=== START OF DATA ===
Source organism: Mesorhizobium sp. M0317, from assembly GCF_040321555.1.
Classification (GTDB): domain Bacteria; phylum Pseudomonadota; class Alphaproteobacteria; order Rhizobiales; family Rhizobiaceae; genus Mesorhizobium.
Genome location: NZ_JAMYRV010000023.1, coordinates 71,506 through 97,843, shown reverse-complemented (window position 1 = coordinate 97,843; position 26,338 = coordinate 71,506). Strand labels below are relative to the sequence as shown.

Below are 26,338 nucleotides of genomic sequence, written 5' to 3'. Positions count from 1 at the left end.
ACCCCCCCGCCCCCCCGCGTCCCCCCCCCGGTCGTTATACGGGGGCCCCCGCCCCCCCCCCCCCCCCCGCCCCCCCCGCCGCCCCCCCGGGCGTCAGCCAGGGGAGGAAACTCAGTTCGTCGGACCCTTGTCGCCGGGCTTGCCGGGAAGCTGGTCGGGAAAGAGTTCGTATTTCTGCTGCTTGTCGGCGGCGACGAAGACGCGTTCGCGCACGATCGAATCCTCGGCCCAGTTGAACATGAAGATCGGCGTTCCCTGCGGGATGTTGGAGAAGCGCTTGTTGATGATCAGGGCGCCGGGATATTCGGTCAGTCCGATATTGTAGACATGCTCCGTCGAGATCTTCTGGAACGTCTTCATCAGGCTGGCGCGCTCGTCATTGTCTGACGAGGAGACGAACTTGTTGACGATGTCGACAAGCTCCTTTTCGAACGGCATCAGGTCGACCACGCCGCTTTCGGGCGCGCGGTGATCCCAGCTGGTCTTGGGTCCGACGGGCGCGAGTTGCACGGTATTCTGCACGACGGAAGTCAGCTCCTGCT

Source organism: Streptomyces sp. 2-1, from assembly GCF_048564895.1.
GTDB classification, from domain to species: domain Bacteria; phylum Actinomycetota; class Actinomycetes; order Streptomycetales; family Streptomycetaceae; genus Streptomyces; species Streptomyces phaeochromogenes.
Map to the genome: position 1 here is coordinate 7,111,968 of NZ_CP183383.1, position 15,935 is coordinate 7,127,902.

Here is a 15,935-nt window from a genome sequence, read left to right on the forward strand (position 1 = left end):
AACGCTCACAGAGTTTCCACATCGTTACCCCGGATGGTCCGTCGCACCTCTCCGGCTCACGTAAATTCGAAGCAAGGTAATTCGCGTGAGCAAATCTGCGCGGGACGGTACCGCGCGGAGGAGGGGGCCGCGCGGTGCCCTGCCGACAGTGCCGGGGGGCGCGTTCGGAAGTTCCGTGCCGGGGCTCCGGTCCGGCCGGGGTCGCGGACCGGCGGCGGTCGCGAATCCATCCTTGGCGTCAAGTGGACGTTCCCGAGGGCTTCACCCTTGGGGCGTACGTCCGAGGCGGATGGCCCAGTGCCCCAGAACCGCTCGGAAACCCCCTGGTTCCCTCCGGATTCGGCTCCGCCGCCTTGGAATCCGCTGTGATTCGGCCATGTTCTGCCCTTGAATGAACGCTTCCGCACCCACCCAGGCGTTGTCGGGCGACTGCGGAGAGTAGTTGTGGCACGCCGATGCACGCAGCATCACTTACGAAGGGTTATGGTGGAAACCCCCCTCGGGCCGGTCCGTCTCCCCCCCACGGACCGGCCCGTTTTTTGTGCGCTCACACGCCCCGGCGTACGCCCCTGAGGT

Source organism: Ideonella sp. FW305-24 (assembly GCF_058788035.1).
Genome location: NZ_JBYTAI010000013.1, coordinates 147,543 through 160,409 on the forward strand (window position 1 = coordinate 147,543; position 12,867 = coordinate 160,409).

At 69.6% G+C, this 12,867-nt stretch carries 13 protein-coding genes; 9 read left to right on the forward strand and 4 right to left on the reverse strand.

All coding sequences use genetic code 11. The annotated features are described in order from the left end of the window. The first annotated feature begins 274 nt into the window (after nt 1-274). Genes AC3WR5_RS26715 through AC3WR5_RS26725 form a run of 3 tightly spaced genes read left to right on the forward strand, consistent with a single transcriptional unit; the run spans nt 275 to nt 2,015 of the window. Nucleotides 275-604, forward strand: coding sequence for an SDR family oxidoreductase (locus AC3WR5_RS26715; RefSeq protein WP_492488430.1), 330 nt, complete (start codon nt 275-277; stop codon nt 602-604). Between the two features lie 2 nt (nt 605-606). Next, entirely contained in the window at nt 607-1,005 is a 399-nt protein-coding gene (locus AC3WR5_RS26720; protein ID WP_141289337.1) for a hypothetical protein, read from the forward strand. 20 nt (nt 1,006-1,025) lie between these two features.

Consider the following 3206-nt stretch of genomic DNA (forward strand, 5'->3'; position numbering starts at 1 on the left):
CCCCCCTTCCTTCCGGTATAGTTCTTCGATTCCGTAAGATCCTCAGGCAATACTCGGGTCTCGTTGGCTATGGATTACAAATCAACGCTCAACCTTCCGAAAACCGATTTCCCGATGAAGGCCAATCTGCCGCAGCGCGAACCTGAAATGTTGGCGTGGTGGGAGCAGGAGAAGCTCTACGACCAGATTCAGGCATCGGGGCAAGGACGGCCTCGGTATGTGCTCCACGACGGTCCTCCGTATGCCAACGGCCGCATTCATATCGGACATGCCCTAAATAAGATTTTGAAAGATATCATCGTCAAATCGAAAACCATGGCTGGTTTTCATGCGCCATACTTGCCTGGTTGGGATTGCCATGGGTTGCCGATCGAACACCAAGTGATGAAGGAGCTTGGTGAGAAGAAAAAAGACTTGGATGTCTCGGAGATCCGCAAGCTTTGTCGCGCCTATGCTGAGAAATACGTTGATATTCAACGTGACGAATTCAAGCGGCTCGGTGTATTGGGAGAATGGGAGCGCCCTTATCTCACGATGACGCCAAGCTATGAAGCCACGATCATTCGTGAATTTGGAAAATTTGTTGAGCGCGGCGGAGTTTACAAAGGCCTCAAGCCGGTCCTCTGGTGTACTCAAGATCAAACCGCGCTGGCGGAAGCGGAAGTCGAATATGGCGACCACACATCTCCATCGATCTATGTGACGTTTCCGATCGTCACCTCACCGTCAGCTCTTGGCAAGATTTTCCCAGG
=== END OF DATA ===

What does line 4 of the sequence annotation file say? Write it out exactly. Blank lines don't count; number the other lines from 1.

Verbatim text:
Below are 26,338 nucleotides of genomic sequence, written 5' to 3'. Positions count from 1 at the left end.